|C++ and draft ANSI C grammars: reviewers wanted firstname.lastname@example.org (1989-12-26)|
|Date:||Tue, 26 Dec 89 13:45:53 EST|
|From:||email@example.com (Jim Roskind x3266)|
I have a reasonably complete C++ grammar, and I was planning to make
it fairly public (copyrighted, but available at no charge). I was
hoping to find a few reviewers to look at the grammars ahead of time
and try to catch any errors I might have made. My privately gathered
reviewers have been slow to respond, and so I'm looking for "motivated
reviewers". I would define such a reviewer as someone who is actively
trying to work with parsing C++, and is VERY interested in looking at
clean methods of resolving some of the more bothersome ambiguities.
WHAT IS SPECIAL ABOUT THE GRAMMARS
1) the grammars are CLEAN.
Both are YACC grammars, but neither use any %prec or %assoc etc.
directives. The result is a clear exposition of the ambiguities (and
complexities) of each language. In contrast, the grammar provided in
the draft ANSI C standard is not YACC-able (it has many conflicts),
and semantics of the language do not match the syntax provided (the
ANSI syntax's binding together of an init-decl-list BEFORE combining
with declaration-specifiers is the simpliest example). (note that
IMHO the ANSI C committee did a great job, but producing a machine
readable grammar was not part of the job). Similarly, the publically
available C grammars (that are nearly YACC-able) that I have seen
typically avoid the real problems by getting the grammar wrong (simple
test here is to check that typedefnames can be redeclared in an inner
scope). Similar problems exist with the C++ grammar supplied in
Stroustrup's C++ text, and in the C++ 2.0 ref manual.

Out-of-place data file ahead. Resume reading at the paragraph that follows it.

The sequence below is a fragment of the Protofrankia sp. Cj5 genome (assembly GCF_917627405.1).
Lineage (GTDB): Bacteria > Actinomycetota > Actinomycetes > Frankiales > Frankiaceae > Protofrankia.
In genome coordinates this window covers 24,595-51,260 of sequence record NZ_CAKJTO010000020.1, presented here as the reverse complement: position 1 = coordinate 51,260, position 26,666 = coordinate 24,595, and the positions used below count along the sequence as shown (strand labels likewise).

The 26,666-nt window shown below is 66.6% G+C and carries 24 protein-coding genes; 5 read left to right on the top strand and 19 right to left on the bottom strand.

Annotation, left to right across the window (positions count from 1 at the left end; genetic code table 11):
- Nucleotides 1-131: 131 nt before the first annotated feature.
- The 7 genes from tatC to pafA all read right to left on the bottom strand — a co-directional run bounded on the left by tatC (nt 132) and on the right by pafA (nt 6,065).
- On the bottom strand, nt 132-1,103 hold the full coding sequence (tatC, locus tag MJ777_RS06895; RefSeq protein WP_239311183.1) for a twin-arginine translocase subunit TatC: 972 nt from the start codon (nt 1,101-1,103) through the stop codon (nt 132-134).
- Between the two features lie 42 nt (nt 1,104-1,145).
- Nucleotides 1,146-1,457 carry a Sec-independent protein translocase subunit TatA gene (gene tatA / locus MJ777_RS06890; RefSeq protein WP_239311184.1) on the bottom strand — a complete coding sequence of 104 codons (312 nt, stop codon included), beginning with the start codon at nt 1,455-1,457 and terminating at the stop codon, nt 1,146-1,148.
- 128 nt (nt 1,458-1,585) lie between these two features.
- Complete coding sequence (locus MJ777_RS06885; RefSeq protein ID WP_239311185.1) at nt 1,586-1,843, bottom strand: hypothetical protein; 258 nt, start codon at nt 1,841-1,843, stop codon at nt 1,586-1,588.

The attempted dpANSI C grammar that I have written has only 1 s-r
conflict (I chose to leave in the if-if-else conflict). This grammar
served as a base to distinguish complexities of C++ from those of C.
The C grammar only requires a lexer that uses symbol table context to
distinguish a typedef-name from an identifier (but of course this
grammar ALLOWS redefinition of typedefnames). This grammar also
demonstrates many cute techniques for satisfying a LALR(1) parser
generator when the weak of heart would often shout for a LR(1),
LALR(2), or a lex-hack.
Since the C++ grammar is based on the C grammar, my C++ grammar still
supports old-style function definitions (a feature the I believe gcc and
cfront 2.0 have at least temporarily given up on). The bad news is
that there are some very subtle ambiguities remaining in the
definition of C++, and YACC is VERY good at bringing these items to
the surface. In addition, some of the disambiguating techniques that
I have developed require "inline expansion" of rules in order to defer
a reduction until the choice IS unambiguous. This last fact provides a
confusing multiplier, which leaves a grand total of 29 s-r conflicts,
and 7 r-r conflicts in my current C++ grammar. Combining these
ambiguities into equivalence classes (to remove the confusing
multiplier), gives a total of 9 classes of ambiguities (one of which is
the if-if-else conflict). I believe I resolve 6 of these classes
CLEARLY correctly, and 3 of them "reasonably". I define "reasonably"
to mean that by the time I disambiguate, most human parsers are
thoroughly lost, and the language definition is beginning to stretch.
(I believe there is a recursive decent parser hiding between lex and
YACC in cfront, and so it is hard to compete :-).
As another point of comparison, several postings to comp.lang.c++ that
reported parsing difficulties in Zortech C++ v1.07 are disambiguated
properly by my grammar.
Aside from the sparse commentary in the grammar (which uses long
descriptive names for nonterminals), I will also include some prose
discussing the remaining ambiguities.
If you want to have an early look at these grammars and make some
comments, please drop me an EMAIL line. Please include some hint of
what you do so I can have a feel for who could do the best job of
reviewing the docs. Thanks.
firstname.lastname@example.org, ...!eddie.mit.edu!ileaf!jar, (before 1/6/90) 617-577-9813 x5570
516 Latania Palm Drive
Indialantic FL 32903
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